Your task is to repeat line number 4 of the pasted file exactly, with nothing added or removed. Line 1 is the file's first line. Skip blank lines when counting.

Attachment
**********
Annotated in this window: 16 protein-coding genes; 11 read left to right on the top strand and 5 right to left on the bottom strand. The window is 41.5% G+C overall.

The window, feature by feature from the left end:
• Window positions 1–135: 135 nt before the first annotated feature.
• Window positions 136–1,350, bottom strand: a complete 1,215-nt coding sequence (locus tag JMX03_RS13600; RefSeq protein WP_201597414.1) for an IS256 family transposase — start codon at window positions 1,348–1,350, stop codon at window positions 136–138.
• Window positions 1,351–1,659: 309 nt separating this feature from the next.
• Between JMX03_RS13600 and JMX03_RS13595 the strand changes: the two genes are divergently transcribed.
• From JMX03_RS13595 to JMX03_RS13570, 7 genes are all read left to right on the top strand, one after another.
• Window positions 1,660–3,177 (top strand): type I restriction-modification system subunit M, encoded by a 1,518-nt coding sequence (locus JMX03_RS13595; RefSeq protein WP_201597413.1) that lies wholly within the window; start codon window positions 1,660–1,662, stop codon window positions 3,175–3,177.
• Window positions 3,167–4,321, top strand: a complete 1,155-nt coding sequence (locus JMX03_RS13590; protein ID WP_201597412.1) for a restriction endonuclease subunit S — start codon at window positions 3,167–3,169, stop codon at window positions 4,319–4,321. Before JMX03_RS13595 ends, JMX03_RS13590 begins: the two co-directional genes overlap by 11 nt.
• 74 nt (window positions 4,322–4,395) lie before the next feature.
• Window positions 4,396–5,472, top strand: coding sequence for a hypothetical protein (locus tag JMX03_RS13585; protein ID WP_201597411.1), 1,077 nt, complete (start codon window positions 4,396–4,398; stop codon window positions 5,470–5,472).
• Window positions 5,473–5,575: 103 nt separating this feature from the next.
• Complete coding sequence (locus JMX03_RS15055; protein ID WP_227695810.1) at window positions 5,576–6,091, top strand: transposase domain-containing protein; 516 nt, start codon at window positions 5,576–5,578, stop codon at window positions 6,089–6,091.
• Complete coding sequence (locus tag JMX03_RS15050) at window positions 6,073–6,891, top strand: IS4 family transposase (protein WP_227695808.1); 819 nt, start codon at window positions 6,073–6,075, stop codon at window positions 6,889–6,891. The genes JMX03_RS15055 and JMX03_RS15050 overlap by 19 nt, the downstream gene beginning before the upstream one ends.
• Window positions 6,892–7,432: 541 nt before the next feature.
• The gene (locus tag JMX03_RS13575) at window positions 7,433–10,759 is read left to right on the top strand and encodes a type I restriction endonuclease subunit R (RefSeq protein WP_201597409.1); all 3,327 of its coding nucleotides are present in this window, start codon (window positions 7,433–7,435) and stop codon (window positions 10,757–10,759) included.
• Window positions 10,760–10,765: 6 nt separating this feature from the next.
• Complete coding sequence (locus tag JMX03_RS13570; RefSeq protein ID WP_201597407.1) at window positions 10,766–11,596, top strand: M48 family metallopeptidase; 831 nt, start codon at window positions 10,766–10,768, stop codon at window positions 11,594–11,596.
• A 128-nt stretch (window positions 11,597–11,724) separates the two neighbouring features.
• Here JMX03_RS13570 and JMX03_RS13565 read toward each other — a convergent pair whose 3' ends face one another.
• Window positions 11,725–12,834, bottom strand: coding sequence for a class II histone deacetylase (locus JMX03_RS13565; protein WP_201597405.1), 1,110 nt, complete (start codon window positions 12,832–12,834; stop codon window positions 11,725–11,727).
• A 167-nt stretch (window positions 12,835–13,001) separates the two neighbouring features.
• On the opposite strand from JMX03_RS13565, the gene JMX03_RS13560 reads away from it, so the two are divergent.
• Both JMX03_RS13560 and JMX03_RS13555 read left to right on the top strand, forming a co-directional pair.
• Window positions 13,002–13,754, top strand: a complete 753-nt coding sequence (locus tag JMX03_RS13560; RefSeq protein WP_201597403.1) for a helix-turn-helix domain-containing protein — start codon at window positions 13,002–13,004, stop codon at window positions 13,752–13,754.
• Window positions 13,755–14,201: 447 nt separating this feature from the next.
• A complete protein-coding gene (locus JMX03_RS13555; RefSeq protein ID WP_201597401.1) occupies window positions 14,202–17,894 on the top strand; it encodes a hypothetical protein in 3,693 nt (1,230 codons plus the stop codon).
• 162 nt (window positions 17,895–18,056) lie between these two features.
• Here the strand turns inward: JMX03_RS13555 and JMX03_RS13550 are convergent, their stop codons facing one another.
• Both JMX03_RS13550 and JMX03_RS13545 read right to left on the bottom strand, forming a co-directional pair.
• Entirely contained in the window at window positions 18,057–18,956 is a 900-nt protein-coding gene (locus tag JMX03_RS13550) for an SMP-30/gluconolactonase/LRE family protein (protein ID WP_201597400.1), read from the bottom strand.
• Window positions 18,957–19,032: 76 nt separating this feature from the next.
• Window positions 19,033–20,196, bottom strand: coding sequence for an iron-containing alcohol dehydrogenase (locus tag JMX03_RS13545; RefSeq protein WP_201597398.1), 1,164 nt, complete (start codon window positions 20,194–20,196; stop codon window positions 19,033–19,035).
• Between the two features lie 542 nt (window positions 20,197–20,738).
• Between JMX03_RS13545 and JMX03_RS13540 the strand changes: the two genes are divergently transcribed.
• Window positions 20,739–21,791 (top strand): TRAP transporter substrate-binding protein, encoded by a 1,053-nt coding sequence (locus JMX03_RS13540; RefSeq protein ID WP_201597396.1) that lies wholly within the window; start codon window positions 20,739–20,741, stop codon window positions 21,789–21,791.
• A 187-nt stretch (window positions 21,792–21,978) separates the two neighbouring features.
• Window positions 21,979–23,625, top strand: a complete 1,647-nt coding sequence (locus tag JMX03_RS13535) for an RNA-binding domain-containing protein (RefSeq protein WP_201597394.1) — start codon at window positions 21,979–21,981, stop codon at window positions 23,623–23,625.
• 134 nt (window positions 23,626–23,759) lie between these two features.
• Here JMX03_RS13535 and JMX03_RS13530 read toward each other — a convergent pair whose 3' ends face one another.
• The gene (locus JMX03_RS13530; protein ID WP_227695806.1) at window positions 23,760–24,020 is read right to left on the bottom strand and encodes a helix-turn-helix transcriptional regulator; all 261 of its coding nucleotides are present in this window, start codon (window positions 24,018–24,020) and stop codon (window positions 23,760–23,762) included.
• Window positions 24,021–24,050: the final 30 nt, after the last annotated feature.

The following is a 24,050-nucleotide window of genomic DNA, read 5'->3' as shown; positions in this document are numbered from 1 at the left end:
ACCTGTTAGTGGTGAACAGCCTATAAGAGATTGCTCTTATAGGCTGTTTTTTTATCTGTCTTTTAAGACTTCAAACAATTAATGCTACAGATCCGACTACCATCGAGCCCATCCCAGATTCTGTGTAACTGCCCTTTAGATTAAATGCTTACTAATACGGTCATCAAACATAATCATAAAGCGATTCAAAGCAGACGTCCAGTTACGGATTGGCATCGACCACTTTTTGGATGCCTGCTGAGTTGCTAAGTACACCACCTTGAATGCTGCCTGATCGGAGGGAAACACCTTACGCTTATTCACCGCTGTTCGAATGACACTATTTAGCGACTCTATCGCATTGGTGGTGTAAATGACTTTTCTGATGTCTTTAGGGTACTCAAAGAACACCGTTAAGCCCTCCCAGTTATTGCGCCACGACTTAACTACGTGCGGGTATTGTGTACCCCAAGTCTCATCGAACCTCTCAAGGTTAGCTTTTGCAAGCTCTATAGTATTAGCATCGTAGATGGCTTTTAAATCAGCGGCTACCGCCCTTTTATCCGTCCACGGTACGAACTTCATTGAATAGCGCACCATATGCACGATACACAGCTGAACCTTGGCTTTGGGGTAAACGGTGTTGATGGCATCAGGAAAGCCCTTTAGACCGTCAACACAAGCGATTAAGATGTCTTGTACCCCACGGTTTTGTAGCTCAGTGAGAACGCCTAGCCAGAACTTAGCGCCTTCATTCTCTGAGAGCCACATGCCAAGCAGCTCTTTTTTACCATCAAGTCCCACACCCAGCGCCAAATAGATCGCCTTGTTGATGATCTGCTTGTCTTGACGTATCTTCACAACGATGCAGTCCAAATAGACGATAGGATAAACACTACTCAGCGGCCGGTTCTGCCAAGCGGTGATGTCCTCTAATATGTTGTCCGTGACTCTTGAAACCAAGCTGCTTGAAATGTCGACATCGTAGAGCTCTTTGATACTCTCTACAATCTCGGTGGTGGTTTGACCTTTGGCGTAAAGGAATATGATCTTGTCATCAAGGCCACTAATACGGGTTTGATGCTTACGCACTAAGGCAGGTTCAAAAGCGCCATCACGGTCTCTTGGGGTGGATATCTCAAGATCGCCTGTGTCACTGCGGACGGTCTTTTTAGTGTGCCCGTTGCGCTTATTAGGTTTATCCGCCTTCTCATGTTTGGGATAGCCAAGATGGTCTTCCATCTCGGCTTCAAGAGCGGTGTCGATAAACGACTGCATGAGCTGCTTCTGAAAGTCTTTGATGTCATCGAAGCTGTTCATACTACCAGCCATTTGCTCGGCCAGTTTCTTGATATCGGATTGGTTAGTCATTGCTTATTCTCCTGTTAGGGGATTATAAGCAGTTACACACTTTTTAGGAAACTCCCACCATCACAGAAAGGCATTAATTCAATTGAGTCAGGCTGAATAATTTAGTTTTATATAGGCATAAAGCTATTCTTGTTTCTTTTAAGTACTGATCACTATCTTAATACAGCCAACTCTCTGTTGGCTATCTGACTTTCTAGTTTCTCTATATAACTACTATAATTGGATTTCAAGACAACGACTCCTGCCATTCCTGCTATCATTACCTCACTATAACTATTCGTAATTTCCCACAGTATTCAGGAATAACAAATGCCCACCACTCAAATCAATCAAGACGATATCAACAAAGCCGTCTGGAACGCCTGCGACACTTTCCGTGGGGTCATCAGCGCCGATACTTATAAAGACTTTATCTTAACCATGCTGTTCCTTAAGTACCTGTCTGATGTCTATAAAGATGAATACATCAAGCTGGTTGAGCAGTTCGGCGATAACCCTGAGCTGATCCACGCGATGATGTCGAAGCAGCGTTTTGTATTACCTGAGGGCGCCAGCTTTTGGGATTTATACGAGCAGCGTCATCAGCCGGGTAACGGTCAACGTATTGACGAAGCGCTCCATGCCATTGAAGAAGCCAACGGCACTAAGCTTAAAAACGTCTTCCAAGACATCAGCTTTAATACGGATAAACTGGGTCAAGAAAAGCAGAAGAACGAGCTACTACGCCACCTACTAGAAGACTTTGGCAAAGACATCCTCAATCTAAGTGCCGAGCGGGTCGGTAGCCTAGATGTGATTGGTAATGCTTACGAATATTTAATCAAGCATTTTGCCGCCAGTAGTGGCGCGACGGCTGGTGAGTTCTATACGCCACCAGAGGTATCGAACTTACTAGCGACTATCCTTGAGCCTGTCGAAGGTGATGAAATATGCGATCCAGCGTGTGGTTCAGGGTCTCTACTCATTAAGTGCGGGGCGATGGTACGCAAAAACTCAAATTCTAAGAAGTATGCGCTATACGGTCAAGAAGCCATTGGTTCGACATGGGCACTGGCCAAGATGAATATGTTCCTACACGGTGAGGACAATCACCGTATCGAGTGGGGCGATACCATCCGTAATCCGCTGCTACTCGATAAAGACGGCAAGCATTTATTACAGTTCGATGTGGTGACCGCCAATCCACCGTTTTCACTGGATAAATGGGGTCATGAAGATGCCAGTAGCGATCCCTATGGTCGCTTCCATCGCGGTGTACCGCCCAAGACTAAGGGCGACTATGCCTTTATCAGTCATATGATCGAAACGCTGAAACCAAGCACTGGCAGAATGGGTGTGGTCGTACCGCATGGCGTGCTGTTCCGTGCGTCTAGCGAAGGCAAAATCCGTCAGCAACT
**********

• Window positions 136–1,350, bottom strand: a complete 1,215-nt coding sequence (locus tag JMX03_RS13600; RefSeq protein WP_201597414.1) for an IS256 family transposase — start codon at window positions 1,348–1,350, stop codon at window positions 136–138.